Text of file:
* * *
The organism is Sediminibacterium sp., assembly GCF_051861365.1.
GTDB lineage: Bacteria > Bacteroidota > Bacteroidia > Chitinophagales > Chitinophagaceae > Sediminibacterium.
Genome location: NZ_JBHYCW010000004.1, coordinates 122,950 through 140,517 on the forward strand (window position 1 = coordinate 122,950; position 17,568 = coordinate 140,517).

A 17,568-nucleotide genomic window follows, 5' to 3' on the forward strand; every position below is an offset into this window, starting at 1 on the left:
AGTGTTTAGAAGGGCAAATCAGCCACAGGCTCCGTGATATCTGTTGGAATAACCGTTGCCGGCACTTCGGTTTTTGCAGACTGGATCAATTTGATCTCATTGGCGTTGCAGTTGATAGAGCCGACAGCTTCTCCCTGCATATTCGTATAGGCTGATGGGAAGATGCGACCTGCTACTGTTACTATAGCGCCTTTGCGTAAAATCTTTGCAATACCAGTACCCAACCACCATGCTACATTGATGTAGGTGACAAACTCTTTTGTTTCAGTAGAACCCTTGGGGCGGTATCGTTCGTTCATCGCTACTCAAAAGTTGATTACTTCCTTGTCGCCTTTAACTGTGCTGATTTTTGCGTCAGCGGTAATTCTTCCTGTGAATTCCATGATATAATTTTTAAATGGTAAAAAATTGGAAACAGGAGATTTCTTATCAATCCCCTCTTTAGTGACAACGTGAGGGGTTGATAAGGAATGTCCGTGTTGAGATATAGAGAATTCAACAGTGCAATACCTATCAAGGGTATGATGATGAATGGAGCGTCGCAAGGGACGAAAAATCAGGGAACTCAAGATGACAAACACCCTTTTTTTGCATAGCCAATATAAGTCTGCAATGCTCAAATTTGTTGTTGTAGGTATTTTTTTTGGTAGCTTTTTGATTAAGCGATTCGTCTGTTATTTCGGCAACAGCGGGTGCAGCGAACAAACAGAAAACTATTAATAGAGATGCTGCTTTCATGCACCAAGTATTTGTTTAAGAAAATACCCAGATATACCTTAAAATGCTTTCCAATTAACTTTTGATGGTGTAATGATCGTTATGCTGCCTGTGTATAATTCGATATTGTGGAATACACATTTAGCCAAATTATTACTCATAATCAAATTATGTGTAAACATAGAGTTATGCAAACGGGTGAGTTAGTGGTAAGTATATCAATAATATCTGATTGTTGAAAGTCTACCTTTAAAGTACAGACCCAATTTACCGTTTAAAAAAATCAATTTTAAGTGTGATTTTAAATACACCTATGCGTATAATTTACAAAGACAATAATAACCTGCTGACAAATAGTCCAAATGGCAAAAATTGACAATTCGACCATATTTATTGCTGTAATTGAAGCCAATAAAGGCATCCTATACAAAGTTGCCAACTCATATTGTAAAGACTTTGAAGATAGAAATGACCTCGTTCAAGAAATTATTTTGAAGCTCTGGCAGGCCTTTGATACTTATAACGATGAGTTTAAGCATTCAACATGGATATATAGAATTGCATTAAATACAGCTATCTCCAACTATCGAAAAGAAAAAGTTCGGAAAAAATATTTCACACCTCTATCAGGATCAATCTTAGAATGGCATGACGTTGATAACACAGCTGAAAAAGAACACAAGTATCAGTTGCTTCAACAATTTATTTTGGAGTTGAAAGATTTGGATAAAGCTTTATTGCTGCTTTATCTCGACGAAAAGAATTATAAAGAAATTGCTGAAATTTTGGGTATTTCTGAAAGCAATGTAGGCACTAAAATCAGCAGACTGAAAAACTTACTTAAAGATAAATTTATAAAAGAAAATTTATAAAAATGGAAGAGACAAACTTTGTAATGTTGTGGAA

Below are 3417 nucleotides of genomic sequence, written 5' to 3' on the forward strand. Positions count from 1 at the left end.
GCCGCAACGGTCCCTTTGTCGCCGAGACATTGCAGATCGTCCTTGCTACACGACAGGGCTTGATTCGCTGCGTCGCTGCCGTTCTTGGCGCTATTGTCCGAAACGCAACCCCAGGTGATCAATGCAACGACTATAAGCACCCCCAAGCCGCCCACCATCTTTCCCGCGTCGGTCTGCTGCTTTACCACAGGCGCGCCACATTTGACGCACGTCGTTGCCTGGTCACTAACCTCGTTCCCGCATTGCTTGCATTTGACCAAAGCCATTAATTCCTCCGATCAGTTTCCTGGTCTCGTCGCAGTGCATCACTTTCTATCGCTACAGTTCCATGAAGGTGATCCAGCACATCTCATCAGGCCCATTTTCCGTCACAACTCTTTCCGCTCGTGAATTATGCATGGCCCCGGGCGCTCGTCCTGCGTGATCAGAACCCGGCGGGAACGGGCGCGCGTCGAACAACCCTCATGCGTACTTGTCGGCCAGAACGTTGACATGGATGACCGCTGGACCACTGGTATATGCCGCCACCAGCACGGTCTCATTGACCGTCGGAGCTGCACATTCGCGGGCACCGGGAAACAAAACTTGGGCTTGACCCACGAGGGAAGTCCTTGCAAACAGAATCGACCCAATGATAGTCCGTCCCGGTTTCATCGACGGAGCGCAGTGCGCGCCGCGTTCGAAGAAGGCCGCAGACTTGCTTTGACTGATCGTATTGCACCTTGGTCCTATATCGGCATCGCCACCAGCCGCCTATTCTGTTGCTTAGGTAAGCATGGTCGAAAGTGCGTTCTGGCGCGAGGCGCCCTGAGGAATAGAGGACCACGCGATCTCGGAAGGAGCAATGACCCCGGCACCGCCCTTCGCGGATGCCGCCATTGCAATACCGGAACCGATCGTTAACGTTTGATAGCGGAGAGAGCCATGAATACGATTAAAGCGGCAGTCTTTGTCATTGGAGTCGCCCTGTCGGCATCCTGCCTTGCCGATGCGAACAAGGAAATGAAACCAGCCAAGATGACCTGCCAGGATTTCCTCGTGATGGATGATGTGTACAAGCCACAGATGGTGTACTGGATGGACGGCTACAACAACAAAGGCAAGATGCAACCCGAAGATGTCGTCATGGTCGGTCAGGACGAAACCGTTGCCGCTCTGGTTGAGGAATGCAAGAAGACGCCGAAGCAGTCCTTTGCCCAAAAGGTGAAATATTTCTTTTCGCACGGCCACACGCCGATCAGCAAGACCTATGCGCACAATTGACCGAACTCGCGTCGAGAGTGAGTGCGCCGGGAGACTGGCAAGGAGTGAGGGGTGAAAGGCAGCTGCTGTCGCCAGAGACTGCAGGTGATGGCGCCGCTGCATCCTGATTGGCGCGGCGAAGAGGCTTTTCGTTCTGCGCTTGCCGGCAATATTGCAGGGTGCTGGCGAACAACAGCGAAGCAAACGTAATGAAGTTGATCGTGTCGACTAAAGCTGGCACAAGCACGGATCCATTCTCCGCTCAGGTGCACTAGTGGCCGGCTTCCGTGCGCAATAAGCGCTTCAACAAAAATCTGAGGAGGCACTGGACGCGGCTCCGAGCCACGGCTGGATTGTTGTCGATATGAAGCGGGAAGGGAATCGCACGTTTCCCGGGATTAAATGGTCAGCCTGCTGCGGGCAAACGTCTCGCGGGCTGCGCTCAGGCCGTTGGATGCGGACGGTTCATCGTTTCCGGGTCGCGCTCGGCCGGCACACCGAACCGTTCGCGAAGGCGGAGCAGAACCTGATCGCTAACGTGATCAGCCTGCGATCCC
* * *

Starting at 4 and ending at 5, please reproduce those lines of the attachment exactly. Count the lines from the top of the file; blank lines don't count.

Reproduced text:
A 17,568-nucleotide genomic window follows, 5' to 3' on the forward strand; every position below is an offset into this window, starting at 1 on the left:
AGTGTTTAGAAGGGCAAATCAGCCACAGGCTCCGTGATATCTGTTGGAATAACCGTTGCCGGCACTTCGGTTTTTGCAGACTGGATCAATTTGATCTCATTGGCGTTGCAGTTGATAGAGCCGACAGCTTCTCCCTGCATATTCGTATAGGCTGATGGGAAGATGCGACCTGCTACTGTTACTATAGCGCCTTTGCGTAAAATCTTTGCAATACCAGTACCCAACCACCATGCTACATTGATGTAGGTGACAAACTCTTTTGTTTCAGTAGAACCCTTGGGGCGGTATCGTTCGTTCATCGCTACTCAAAAGTTGATTACTTCCTTGTCGCCTTTAACTGTGCTGATTTTTGCGTCAGCGGTAATTCTTCCTGTGAATTCCATGATATAATTTTTAAATGGTAAAAAATTGGAAACAGGAGATTTCTTATCAATCCCCTCTTTAGTGACAACGTGAGGGGTTGATAAGGAATGTCCGTGTTGAGATATAGAGAATTCAACAGTGCAATACCTATCAAGGGTATGATGATGAATGGAGCGTCGCAAGGGACGAAAAATCAGGGAACTCAAGATGACAAACACCCTTTTTTTGCATAGCCAATATAAGTCTGCAATGCTCAAATTTGTTGTTGTAGGTATTTTTTTTGGTAGCTTTTTGATTAAGCGATTCGTCTGTTATTTCGGCAACAGCGGGTGCAGCGAACAAACAGAAAACTATTAATAGAGATGCTGCTTTCATGCACCAAGTATTTGTTTAAGAAAATACCCAGATATACCTTAAAATGCTTTCCAATTAACTTTTGATGGTGTAATGATCGTTATGCTGCCTGTGTATAATTCGATATTGTGGAATACACATTTAGCCAAATTATTACTCATAATCAAATTATGTGTAAACATAGAGTTATGCAAACGGGTGAGTTAGTGGTAAGTATATCAATAATATCTGATTGTTGAAAGTCTACCTTTAAAGTACAGACCCAATTTACCGTTTAAAAAAATCAATTTTAAGTGTGATTTTAAATACACCTATGCGTATAATTTACAAAGACAATAATAACCTGCTGACAAATAGTCCAAATGGCAAAAATTGACAATTCGACCATATTTATTGCTGTAATTGAAGCCAATAAAGGCATCCTATACAAAGTTGCCAACTCATATTGTAAAGACTTTGAAGATAGAAATGACCTCGTTCAAGAAATTATTTTGAAGCTCTGGCAGGCCTTTGATACTTATAACGATGAGTTTAAGCATTCAACATGGATATATAGAATTGCATTAAATACAGCTATCTCCAACTATCGAAAAGAAAAAGTTCGGAAAAAATATTTCACACCTCTATCAGGATCAATCTTAGAATGGCATGACGTTGATAACACAGCTGAAAAAGAACACAAGTATCAGTTGCTTCAACAATTTATTTTGGAGTTGAAAGATTTGGATAAAGCTTTATTGCTGCTTTATCTCGACGAAAAGAATTATAAAGAAATTGCTGAAATTTTGGGTATTTCTGAAAGCAATGTAGGCACTAAAATCAGCAGACTGAAAAACTTACTTAAAGATAAATTTATAAAAGAAAATTTATAAAAATGGAAGAGACAAACTTTGTAATGTTGTGGAA